Remaining e-passport problems Error messages of the e-passport reveal manufacturer– ie provide fingerprint

Different error response of e-passportsB0 means "read binary", and is only allowed after Basic Access ControlBelgian2 byte errorresponse6986meaningnot allowedDutch6982security status not satisfiedFrench6F00no precise diagnosisItalian6D00not supportedGerman6700wrong length255 other instructions to try,and we can try different parameters .30

This is more general problem:errors can leak informationAn Error Has Occurred.Error Message:System.Data.OleDb.OleDbException: Syntax error(missing operator) in query expression'username ''' and password TextErrorHandling (Int32 hr) tForSingleResult (tagDBPARAMS dbParams, Object&executeResult) at31

Error reportof our departmentonlinecourse schedules32

Smartcard attacks33

Classification of attacks cost– time– equipment– know-how tamper-evidence– ie can the card, card holder, or card issuer see a cardis being or has been messed with? impact for the organisation and business case for the attacker34

The attacker’s business caseie. the motivation for professional attacker!The hobbyist is after fame or publicity, the professional is after money!Which smartcard most interesting to “hack”?SIM, Chipknip, bank- or creditcard, pay TVHere by “hack” we mean access private keys on the chip to clone cardsMost interesting: PayTV, Chipknip?Least interesting: SIM card?35

Classification of attacksAn attacker can target1. organisation: eg. issuance & usage process2. cryptographic algorithms3. cryptographic protocolslogical attacks4. software, on smartcard or terminal-side5. the smartcard itself–eg. side-channel attacks or invasive attacks\36

Attacking the crypto Difficult for standard algorithms (DES, AES, RSA, ECC, )Homemade, proprietary cryptographic algorithms areroutinely broken, eg Crypto-1 used in MIFARE Classic COMP128 and A5/1 used in GSM Keeloq used for car keysgoogle for MIFAREon youtube37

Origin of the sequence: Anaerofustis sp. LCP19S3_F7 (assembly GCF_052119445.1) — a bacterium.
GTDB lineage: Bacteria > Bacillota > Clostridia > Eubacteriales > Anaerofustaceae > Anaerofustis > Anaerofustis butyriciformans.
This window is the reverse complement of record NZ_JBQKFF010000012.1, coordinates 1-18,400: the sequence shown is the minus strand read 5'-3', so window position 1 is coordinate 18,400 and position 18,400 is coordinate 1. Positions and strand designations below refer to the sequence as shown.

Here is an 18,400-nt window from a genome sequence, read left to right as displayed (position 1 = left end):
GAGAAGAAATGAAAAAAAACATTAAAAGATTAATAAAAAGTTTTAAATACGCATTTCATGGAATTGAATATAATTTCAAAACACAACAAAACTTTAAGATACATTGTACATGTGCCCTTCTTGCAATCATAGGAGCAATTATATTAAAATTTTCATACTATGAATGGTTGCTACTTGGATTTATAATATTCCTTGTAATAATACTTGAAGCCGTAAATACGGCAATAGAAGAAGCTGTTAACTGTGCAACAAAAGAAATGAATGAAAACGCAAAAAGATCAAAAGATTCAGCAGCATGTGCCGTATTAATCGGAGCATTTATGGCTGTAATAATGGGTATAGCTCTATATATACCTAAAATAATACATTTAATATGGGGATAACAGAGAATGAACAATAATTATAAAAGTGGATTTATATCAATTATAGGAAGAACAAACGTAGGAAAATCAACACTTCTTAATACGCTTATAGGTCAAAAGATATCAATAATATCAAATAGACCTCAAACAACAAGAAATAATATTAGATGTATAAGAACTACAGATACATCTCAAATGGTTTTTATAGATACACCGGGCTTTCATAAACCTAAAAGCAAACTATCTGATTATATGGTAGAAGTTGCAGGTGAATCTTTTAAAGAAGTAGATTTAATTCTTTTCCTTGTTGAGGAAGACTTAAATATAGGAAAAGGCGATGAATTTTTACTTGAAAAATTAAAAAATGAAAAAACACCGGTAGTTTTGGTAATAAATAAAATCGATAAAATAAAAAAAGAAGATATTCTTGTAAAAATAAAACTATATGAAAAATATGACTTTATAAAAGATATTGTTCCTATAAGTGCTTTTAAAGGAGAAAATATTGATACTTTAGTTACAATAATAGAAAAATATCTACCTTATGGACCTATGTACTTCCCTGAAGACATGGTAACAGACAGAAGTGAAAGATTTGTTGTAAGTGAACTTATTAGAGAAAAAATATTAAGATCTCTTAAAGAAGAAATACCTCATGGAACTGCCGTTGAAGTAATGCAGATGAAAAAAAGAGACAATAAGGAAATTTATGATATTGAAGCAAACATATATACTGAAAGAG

Common problems with crypto keys.You can easily check that people use propercryptographic algorithms, but not that people useit properly Common problems: system integrators using the same key in all cards for one customer, or - worse - all their customers! worse still, using the default keys 75% of MIFARE applications was found to use defaultkeys or keys used in examples in documentation[Source: Lukas Grunwald, DEFCON14, 2007]A0A1A2A3A4A5 is an initial transport key of MIFARE tags.Googling for A0A1A2A3A4A5 produces links to documentation withother example keys to try!38

Attacking the protocols Replay attackrecord communication between card & terminal, and replay it Eg this works for disposable ov-card Man-in-the-Middle attackintercept and modify the communication– shim can be placed inside a terminal to do this Relay attackintercept communication and relay it to a different terminal Eg from hacked PIN terminal in mafia-operated shop to an ATM NB much harder to avoid than replay or MITM attacks! How does the terminal problem play a role here?39

Tools for protocol analysis40

Protocol implementation errors? Even if the protocol is secure, an implementation couldintroduce bugs. One way to find such bugsmodel-based testing More ambitious: formal verification ofthe software to prove compliance

Example protocol attacks: EMVEMV (EuroPay/Mastercard/Visa) is the (complicated!) internationalstandard for smartcards used in banking.Protocol worries so far1. cheaper EMV cards can still be cloned– the chip provides signed data to authenticate, and not a challengeresponse protocol (like disposable ov-chipkaart)1. in UK: card can be used without PIN (by fooling terminal into thinkinghardwritten signature is used)2. Newer cards use encryption to communicate PIN, but a shim can forcerollback to unencrypted PIN– We succesfully tried this , but Rabobank detects this in real time 42